HR Newswire sign up
Follow us on twitter

Jan 15, 2013

The different – and not so different – roles of CFOs, CHROs

How can any senior executive have all the experience we say is needed?

By Dave Crisp

I know I’m still an HR guy at heart when an article on the evolving role of CFOs annoys me. Then I take a second, look and ask myself why? We’re all missing something critical.

It’s because we all tend to look at the world from our siloed points of view. Each function is starting to overlap and move toward taking ownership of aspects of management that really shouldn’t be owned by any single function. This McKinsey article goes on to make more or less that point.

First it identifies four core CFO orientations:

1. Finance expert.

2. Generalist.

3. Performance leader.

4. Growth champion.

Then it notes no one could competently fulfill all four roles and the CFO needs to be one of a team. That’s where I get on board. But how?

These are roles senior HR people should fulfill, too. Even finance expert, I would argue, is appropriate for key aspects of HR strategic roles. You can’t manage effectively in hiring, workforce management and narrower roles like senior executive compensation if you haven’t got a pretty good grip on financial impacts and outcomes.

Of course, it would be more common to see "HR expert” added first in the list for CHRO. Someone has to keep the company within the laws... and in the HR segment of business, there are a great many. We don’t have external audit companies and internal teams dedicated to ensuring we follow legislation the way CFOs now have to be equipped. But we definitely expect CHROs to be business savvy, which means understanding finance, markets, customers and what drives profitable business operation in your industry as well as knowledgeable in HR. Whenever there are HR implications in the problems the business faces, you hope the CHRO foresees and heads them off.

Despite extensive support around finance operations — not only internal and external auditors, but board audit committees with teeth and expertise and considerably more time on board agendas than HR gets — the debacles of Enron, Worldcom and others were thought to be rooted in the tendency to hire non-financially expert MBAs as CFOs rather than executives with degrees and designations in finance (chartered accountants or other specialists).

There’s presumably just as big a risk in non-expert HR executives running HR. Lawyers are the support professionals for HR, but asking the right questions remains critical and balancing internal priorities without forgetting legalities is a big challenge.

So the concept of a CFO or CHRO being a generalist who has served time in multiple functions previously might be questionable, but how else is a senior executive to fully understand the business.

Does every executive have to have wide-ranging prior assignments in order to be effective on the senior team? The answer is we’ll never get to test that because it is impossible to put together a team like that.

People will have varied backgrounds when it comes to actual experience, but what really counts more is their ability to work as part of team, to listen to (and actually hear) what other executives are trying to contribute and to be open to other points of view so a joint decision becomes stronger than any one executive could have made alone.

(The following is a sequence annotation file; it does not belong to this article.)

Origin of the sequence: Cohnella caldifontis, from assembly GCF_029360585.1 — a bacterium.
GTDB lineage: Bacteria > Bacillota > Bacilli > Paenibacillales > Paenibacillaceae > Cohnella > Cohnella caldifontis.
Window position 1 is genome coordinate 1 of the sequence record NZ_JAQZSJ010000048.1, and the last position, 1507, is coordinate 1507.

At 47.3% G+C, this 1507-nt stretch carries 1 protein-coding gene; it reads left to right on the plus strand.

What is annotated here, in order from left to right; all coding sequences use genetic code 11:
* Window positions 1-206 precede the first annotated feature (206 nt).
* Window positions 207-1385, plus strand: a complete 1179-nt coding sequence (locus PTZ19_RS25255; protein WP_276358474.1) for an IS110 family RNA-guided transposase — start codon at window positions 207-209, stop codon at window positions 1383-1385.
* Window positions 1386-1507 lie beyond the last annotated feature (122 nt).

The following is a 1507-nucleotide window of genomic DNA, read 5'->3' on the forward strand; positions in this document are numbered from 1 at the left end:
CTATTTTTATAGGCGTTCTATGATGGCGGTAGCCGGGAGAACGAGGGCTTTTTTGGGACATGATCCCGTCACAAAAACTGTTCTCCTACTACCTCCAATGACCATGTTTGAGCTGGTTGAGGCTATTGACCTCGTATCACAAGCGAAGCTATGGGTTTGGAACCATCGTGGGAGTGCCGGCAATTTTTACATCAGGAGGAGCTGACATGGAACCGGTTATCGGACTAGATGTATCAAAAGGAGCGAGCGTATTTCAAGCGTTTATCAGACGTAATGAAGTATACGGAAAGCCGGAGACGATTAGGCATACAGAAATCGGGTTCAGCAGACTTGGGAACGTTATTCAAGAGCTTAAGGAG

You wouldn’t build an orchestra from people who had to have a couple of years playing each of the instruments one at a time. But you would be concerned about how individual virtuosos were going to relate to each other. In a jazz combo, the players take turns in the lead, advancing the music as a whole along a similar theme without any one person dictating the score. In both types of music, the key is willingness and intent to play together. Does that eliminate egos and one-upsmanship? Most certainly not, but it keeps the importance of the whole result in plainer view than in most businesses.

As we work in our more or less isolated siloes, we can’t hear the screeching, clashing effects our decisions to spend on this or that pet project makes as it crashes against big spending on a CFO’s pet project or marketing’s pet project.

It’s this co-ordination with the team that needs to be evolving most. This is the area where businesses are the weakest and the skill set most consistently overlooked in hiring or promoting senior executives. It’s also the role where HR should be able to provide the greatest expertise to the team, but one which very few members of any senior team seem to spend much time thinking about, working on or paying attention to. Is it changing? Circumstances are probably forcing greater awareness, but we still have to ask how we can speed this up.

Dave Crisp is a Toronto-based writer and thought leader for Strategic Capability Network with a wealth of experience, including 14 years leading HR at Hudson Bay Co. where he took the 70,000-employee retailer to “best company to work for” status. For more information, visit
Headline for your comment (Optional)
Name (Required)    
Email Address (Required, will not be published)
Comment (Required)
All comments are moderated and usually appear within 24 hours of posting. Email address will not be published.